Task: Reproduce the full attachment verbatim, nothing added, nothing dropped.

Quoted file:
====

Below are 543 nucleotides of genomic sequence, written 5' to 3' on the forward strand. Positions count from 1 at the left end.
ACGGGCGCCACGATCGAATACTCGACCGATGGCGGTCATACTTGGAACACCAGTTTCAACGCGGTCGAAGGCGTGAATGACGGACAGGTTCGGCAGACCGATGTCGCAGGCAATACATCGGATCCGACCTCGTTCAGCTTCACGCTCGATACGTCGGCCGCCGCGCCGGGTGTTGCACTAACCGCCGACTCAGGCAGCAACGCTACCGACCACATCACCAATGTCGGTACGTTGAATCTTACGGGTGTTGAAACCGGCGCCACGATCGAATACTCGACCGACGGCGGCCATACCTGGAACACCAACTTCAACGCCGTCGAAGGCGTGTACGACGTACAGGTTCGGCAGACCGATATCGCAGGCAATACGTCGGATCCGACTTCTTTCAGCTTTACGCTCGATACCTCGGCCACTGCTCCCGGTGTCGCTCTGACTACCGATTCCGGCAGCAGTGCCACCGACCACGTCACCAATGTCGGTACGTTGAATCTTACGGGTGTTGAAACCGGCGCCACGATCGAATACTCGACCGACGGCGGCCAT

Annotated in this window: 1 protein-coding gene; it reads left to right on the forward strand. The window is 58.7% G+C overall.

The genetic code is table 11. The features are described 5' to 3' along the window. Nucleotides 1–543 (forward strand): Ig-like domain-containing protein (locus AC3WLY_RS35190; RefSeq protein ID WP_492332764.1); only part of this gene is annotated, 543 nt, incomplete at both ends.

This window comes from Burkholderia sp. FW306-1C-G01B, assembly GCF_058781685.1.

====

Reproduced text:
Below are 543 nucleotides of genomic sequence, written 5' to 3' on the forward strand. Positions count from 1 at the left end.
ACGGGCGCCACGATCGAATACTCGACCGATGGCGGTCATACTTGGAACACCAGTTTCAACGCGGTCGAAGGCGTGAATGACGGACAGGTTCGGCAGACCGATGTCGCAGGCAATACATCGGATCCGACCTCGTTCAGCTTCACGCTCGATACGTCGGCCGCCGCGCCGGGTGTTGCACTAACCGCCGACTCAGGCAGCAACGCTACCGACCACATCACCAATGTCGGTACGTTGAATCTTACGGGTGTTGAAACCGGCGCCACGATCGAATACTCGACCGACGGCGGCCATACCTGGAACACCAACTTCAACGCCGTCGAAGGCGTGTACGACGTACAGGTTCGGCAGACCGATATCGCAGGCAATACGTCGGATCCGACTTCTTTCAGCTTTACGCTCGATACCTCGGCCACTGCTCCCGGTGTCGCTCTGACTACCGATTCCGGCAGCAGTGCCACCGACCACGTCACCAATGTCGGTACGTTGAATCTTACGGGTGTTGAAACCGGCGCCACGATCGAATACTCGACCGACGGCGGCCAT

Annotated in this window: 1 protein-coding gene; it reads left to right on the forward strand. The window is 58.7% G+C overall.

The genetic code is table 11. The features are described 5' to 3' along the window. Nucleotides 1–543 (forward strand): Ig-like domain-containing protein (locus AC3WLY_RS35190; RefSeq protein ID WP_492332764.1); only part of this gene is annotated, 543 nt, incomplete at both ends.

This window comes from Burkholderia sp. FW306-1C-G01B, assembly GCF_058781685.1.